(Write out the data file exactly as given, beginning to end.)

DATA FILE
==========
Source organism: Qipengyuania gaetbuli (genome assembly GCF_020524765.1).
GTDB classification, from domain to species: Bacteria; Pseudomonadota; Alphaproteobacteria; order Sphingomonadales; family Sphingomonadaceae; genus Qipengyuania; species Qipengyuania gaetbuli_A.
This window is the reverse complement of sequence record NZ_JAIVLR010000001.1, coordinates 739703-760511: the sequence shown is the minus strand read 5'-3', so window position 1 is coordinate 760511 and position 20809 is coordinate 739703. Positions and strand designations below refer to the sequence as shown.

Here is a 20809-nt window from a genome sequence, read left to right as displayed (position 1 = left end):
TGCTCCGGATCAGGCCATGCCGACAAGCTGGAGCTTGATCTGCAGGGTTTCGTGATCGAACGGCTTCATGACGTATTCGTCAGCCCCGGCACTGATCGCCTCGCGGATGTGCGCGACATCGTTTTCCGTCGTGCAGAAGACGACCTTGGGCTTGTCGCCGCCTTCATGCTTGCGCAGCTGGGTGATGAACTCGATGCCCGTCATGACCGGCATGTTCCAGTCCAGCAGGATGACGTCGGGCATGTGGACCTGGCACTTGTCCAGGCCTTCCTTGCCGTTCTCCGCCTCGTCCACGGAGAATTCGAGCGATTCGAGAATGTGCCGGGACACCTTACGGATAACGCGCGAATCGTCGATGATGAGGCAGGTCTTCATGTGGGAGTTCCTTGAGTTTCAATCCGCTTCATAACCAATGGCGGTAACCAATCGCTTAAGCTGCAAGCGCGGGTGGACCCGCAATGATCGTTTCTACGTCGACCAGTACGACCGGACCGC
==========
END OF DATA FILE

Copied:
Source organism: Qipengyuania gaetbuli (genome assembly GCF_020524765.1).
GTDB classification, from domain to species: Bacteria; Pseudomonadota; Alphaproteobacteria; order Sphingomonadales; family Sphingomonadaceae; genus Qipengyuania; species Qipengyuania gaetbuli_A.
This window is the reverse complement of sequence record NZ_JAIVLR010000001.1, coordinates 739703-760511: the sequence shown is the minus strand read 5'-3', so window position 1 is coordinate 760511 and position 20809 is coordinate 739703. Positions and strand designations below refer to the sequence as shown.

Here is a 20809-nt window from a genome sequence, read left to right as displayed (position 1 = left end):
TGCTCCGGATCAGGCCATGCCGACAAGCTGGAGCTTGATCTGCAGGGTTTCGTGATCGAACGGCTTCATGACGTATTCGTCAGCCCCGGCACTGATCGCCTCGCGGATGTGCGCGACATCGTTTTCCGTCGTGCAGAAGACGACCTTGGGCTTGTCGCCGCCTTCATGCTTGCGCAGCTGGGTGATGAACTCGATGCCCGTCATGACCGGCATGTTCCAGTCCAGCAGGATGACGTCGGGCATGTGGACCTGGCACTTGTCCAGGCCTTCCTTGCCGTTCTCCGCCTCGTCCACGGAGAATTCGAGCGATTCGAGAATGTGCCGGGACACCTTACGGATAACGCGCGAATCGTCGATGATGAGGCAGGTCTTCATGTGGGAGTTCCTTGAGTTTCAATCCGCTTCATAACCAATGGCGGTAACCAATCGCTTAAGCTGCAAGCGCGGGTGGACCCGCAATGATCGTTTCTACGTCGACCAGTACGACCGGACCGC